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No Impact Week, Day 4 – Wednesday: Food

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Healthy eating can also lessen your foodprint…

By Aran Seaman, Eartheasy.com Posted Jan 7, 2011

No Impact WeekThis is the fourth in a series of eight blog articles chronicling my experience participating in the 2011 No Impact Week, a global challenge to lower your carbon footprint as much as possible over eight days, initiated by Colin Beavan’s No Impact Project.

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Day 4: Food

Day four in my one week carbon cleanse made me pay better attention to what I was eating, in order to reduce my “foodprint”, or carbon footprint of my food. This challenge was especially difficult, as I live in the Pacific Northwest, and there isn’t a lot growing right now! My goal was to eat as locally and seasonally as possible, so I did a bit of homework before I went grocery shopping.

A Healthy StewFirst off, I went online and found out what was in season in my region. The NRDC’s “Eat Local” map was helpful, as was “Eat the Seasons.” I then went to Google and searched for farmers markets in my area, but unfortunately the next one was not for another week. Things are a little slow in January.

I looked for another place to purchase quality seasonal food. I found that the Whole Foods Market (although usually expensive) had some good deals on specific items advertised on their website: kale, carrots, rutabagas, and other root veggies. I combined them with barley and lamb that my brother had hunted a few weeks earlier to make a hearty winter stew that would last the rest of the week. Everything in the stew was from within 50 miles of where I live, making it an incredibly low-impact meal.

Although this meal is very seasonal and local, it’s not vegetarian. In order to cut down on the amount of meat I consume I am constantly trying vegetarian meals in order to find the good ones that taste great, and fill me up. This curried chickpeas with couscous recipe is a great vegetarian meal you can make with your slow cooker:

Ingredients:

  • 3 Medium sized carrots, finely chopped
  • 4 cups cauliflower florets
  • 2 cans chickpeas, drained and rinsed
  • 1 cup frozen peas
  • 1 medium sized onion, chopped
  • 3 garlic cloves, minced
  • 2.5 teaspoons curry powder
  • ¾ teaspoon ground coriander
  • ¼ teaspoon crushed red pepper flakes
  • 1 cup vegetable broth
  • ¾ cup coconut milk
  • ¼ cup chopped fresh basil
  • ¾ teaspoon salt
  • 1 cup dry couscous

chickpea curryJust throw everything but the basil and couscous in the slow cooker and cook for 3 hours on high or 6 hours on low. When it’s done remove a couple cups of the chickpea mix from the cooker and mash it up in a bowl with the basil, adding salt to taste. Put this mix back in the slow cooker and stir everything up. Make the couscous following package instructions and serve with the curry. Garnish with basil leaves to give a nice presentation.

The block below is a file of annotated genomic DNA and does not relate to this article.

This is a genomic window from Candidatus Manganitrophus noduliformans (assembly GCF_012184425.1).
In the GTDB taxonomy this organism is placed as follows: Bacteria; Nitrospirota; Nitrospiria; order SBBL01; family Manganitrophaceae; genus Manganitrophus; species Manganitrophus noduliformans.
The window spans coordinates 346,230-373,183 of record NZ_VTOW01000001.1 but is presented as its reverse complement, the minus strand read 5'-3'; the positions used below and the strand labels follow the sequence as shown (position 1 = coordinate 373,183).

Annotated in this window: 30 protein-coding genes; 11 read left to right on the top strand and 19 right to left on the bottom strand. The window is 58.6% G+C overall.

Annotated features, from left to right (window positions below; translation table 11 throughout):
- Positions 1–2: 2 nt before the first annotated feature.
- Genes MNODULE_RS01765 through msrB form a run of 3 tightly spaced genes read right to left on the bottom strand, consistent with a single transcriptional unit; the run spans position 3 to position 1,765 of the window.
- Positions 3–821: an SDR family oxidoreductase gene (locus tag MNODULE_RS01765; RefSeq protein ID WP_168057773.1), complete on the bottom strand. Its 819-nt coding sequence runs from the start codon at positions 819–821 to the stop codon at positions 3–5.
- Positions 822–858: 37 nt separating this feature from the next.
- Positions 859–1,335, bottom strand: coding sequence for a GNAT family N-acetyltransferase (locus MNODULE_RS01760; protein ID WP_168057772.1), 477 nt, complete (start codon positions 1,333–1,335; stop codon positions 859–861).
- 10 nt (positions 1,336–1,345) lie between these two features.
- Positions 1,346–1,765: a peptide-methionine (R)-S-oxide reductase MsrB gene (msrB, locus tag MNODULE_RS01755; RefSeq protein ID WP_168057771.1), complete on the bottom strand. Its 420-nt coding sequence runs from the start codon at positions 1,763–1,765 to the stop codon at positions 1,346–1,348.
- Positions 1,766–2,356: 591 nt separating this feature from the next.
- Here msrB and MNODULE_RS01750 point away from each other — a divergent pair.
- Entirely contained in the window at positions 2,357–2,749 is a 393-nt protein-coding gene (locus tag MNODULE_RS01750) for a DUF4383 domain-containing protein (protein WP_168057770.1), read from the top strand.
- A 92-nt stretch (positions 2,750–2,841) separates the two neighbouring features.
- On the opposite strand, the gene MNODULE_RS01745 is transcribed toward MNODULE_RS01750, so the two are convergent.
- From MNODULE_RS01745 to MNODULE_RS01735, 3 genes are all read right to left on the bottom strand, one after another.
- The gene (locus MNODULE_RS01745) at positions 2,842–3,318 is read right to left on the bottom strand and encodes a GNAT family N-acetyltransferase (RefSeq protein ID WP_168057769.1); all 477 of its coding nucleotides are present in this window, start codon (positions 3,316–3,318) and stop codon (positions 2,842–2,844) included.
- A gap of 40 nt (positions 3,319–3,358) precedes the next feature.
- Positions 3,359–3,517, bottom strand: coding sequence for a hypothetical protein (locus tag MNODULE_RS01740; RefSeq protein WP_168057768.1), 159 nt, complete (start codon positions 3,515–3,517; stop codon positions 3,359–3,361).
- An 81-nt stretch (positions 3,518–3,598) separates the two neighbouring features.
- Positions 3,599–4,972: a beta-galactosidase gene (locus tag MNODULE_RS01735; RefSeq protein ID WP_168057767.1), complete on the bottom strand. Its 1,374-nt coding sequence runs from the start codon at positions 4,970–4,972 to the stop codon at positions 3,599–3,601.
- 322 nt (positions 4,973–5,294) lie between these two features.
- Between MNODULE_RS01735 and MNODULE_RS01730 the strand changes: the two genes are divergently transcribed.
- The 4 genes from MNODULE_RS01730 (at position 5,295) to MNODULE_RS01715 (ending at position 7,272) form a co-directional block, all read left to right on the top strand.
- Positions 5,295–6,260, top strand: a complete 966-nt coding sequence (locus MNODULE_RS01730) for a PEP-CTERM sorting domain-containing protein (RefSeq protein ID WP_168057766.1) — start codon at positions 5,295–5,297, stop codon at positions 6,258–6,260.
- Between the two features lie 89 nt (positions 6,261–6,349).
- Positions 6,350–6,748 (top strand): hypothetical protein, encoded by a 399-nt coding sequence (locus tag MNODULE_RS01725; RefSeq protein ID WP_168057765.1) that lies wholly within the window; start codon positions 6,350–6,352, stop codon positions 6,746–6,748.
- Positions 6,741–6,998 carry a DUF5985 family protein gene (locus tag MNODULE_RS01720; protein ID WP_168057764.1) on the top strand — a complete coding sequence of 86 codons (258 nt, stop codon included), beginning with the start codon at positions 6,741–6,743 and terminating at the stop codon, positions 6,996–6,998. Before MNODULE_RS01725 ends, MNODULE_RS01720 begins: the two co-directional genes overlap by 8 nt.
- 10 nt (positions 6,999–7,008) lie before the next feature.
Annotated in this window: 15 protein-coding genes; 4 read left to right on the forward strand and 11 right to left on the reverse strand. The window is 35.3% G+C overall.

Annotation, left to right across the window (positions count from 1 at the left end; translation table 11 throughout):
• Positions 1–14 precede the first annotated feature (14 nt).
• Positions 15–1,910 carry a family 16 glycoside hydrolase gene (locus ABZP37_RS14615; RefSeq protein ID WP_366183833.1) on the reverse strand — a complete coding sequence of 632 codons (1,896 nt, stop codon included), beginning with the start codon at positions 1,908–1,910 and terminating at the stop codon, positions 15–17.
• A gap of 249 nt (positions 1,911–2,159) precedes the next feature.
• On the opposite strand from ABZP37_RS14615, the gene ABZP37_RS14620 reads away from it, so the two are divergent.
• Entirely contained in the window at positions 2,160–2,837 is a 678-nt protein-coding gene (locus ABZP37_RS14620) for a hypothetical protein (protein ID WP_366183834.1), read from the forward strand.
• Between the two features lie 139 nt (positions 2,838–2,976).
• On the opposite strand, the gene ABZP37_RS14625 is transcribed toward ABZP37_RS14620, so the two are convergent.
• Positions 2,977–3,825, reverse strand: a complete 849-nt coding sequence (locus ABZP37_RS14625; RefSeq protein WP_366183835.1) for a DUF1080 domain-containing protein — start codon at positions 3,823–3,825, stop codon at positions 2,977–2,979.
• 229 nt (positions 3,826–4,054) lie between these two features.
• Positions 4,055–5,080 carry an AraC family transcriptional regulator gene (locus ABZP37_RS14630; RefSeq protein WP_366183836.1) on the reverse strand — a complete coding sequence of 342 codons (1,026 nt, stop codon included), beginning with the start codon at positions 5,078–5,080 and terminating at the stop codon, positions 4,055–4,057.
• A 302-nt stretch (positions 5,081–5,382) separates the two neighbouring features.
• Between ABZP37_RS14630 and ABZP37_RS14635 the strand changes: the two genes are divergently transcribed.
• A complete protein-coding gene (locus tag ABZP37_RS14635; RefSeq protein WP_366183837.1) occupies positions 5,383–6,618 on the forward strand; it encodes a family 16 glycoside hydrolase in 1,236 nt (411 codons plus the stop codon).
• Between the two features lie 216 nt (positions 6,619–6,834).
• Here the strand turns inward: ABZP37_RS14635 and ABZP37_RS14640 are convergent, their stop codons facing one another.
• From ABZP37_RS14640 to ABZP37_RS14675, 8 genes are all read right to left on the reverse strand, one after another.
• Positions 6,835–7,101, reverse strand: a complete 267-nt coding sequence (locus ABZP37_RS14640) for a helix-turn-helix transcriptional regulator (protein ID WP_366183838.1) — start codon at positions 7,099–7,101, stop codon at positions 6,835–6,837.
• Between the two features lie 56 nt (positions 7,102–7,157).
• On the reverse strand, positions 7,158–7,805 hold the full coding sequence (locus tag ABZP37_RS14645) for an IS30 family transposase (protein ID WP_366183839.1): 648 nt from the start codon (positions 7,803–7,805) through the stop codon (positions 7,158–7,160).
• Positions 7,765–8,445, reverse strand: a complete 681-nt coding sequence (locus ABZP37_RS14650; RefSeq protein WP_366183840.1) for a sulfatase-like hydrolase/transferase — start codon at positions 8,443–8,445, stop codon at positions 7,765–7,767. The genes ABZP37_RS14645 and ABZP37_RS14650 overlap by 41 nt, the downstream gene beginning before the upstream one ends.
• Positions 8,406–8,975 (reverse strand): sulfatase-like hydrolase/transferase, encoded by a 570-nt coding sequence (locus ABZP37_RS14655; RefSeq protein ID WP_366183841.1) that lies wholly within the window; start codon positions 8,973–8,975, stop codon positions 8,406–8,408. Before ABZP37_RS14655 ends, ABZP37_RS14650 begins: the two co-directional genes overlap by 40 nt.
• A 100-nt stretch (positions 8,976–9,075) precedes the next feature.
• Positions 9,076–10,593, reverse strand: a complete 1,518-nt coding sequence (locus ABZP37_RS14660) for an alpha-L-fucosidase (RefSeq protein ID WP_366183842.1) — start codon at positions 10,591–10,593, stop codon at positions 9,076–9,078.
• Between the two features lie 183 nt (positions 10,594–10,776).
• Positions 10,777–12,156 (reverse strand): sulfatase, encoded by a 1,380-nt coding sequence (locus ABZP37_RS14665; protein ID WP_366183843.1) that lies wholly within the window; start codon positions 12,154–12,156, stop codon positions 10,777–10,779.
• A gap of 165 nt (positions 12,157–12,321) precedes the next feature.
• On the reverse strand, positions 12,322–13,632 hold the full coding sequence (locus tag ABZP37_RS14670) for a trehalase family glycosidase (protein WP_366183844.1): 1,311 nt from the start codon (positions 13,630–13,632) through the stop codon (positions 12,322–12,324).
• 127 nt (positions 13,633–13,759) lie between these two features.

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Aran SeamanMeet Aran
“A year after doing the No Impact Experiment the first time, I can see how it changed my life. I was reminded how important community is, and since then I have become much more active in my city and group of friends. I am happier because of it and I find myself compelled to do it again. I can’t recommend a better way to kick off the New Year.”
– Aran is a partner at Eartheasy.com.

Posted in Food and Health Tags , , ,
  • louise taylor

    There is also savings in energy as well as time by cooking meals like you have which will last several days. It may take more time to cook a meal like your beautiful stew, but when you average it out over several days then it really makes sense.

  • Jan

    Home cooked meals can be stretched for several days. This saves time, as well as delivering a healthier and lower cost meal.
    Thank's for including the recipe.

  • http://www.tonergreen.com Tony

    Having read this, I now consider our family lucky to live very near our local market. We do not need to drive to buy our food, less impact for us in that aspect of energy.

    We usually cook once for the whole day, but we just so to save on time & gas. Now, I know that cooking for the whole week has its benefits, too.

  • Tim

    As a student I learn to keep expenses as low as possible. Cooking one tasty meal that last for several days helps and it is eco-friendly too. Thanks

  • Jan T

    I share garden space with two neighbors and we also share a freezer for garden produce which we keep through the winter. We prepare individual packets (zip loc) of ingredients such as tomatoes (cut small), peppers and corn, which can be used for quick casseroles during the winter months.

  • Sarah

    I am enjoying these articles about carbon reduction. I wondered though where your brother hunted sheep?

    • Greg Seaman

      He hunted sheep about a mile from home. He set out on foot and hunted with bow and arrow.

Blog > Food and Health > No Impact Week, Day 4 – Wednesday: Food